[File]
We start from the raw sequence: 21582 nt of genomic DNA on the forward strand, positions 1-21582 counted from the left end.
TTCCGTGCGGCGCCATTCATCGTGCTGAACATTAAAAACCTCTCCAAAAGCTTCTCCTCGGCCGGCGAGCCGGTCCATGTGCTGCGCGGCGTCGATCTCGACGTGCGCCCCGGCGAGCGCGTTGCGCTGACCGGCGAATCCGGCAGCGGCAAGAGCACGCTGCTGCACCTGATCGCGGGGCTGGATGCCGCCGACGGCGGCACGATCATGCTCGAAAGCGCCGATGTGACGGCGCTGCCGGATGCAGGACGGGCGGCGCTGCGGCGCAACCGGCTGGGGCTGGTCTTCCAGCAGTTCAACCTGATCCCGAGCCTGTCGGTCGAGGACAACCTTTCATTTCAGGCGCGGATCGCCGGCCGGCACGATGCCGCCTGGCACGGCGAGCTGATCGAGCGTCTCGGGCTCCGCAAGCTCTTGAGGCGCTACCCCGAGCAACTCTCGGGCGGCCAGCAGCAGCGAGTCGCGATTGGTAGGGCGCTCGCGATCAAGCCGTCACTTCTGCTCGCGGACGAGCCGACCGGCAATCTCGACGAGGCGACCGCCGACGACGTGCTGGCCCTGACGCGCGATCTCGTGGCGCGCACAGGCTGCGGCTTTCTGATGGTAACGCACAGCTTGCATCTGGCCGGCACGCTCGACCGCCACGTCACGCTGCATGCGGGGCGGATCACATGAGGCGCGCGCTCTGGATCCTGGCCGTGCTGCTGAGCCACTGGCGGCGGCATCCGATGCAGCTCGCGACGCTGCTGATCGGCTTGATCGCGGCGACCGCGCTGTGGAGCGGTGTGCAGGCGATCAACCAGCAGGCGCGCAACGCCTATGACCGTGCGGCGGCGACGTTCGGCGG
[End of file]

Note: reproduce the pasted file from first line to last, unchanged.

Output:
We start from the raw sequence: 21582 nt of genomic DNA on the forward strand, positions 1-21582 counted from the left end.
TTCCGTGCGGCGCCATTCATCGTGCTGAACATTAAAAACCTCTCCAAAAGCTTCTCCTCGGCCGGCGAGCCGGTCCATGTGCTGCGCGGCGTCGATCTCGACGTGCGCCCCGGCGAGCGCGTTGCGCTGACCGGCGAATCCGGCAGCGGCAAGAGCACGCTGCTGCACCTGATCGCGGGGCTGGATGCCGCCGACGGCGGCACGATCATGCTCGAAAGCGCCGATGTGACGGCGCTGCCGGATGCAGGACGGGCGGCGCTGCGGCGCAACCGGCTGGGGCTGGTCTTCCAGCAGTTCAACCTGATCCCGAGCCTGTCGGTCGAGGACAACCTTTCATTTCAGGCGCGGATCGCCGGCCGGCACGATGCCGCCTGGCACGGCGAGCTGATCGAGCGTCTCGGGCTCCGCAAGCTCTTGAGGCGCTACCCCGAGCAACTCTCGGGCGGCCAGCAGCAGCGAGTCGCGATTGGTAGGGCGCTCGCGATCAAGCCGTCACTTCTGCTCGCGGACGAGCCGACCGGCAATCTCGACGAGGCGACCGCCGACGACGTGCTGGCCCTGACGCGCGATCTCGTGGCGCGCACAGGCTGCGGCTTTCTGATGGTAACGCACAGCTTGCATCTGGCCGGCACGCTCGACCGCCACGTCACGCTGCATGCGGGGCGGATCACATGAGGCGCGCGCTCTGGATCCTGGCCGTGCTGCTGAGCCACTGGCGGCGGCATCCGATGCAGCTCGCGACGCTGCTGATCGGCTTGATCGCGGCGACCGCGCTGTGGAGCGGTGTGCAGGCGATCAACCAGCAGGCGCGCAACGCCTATGACCGTGCGGCGGCGACGTTCGGCGG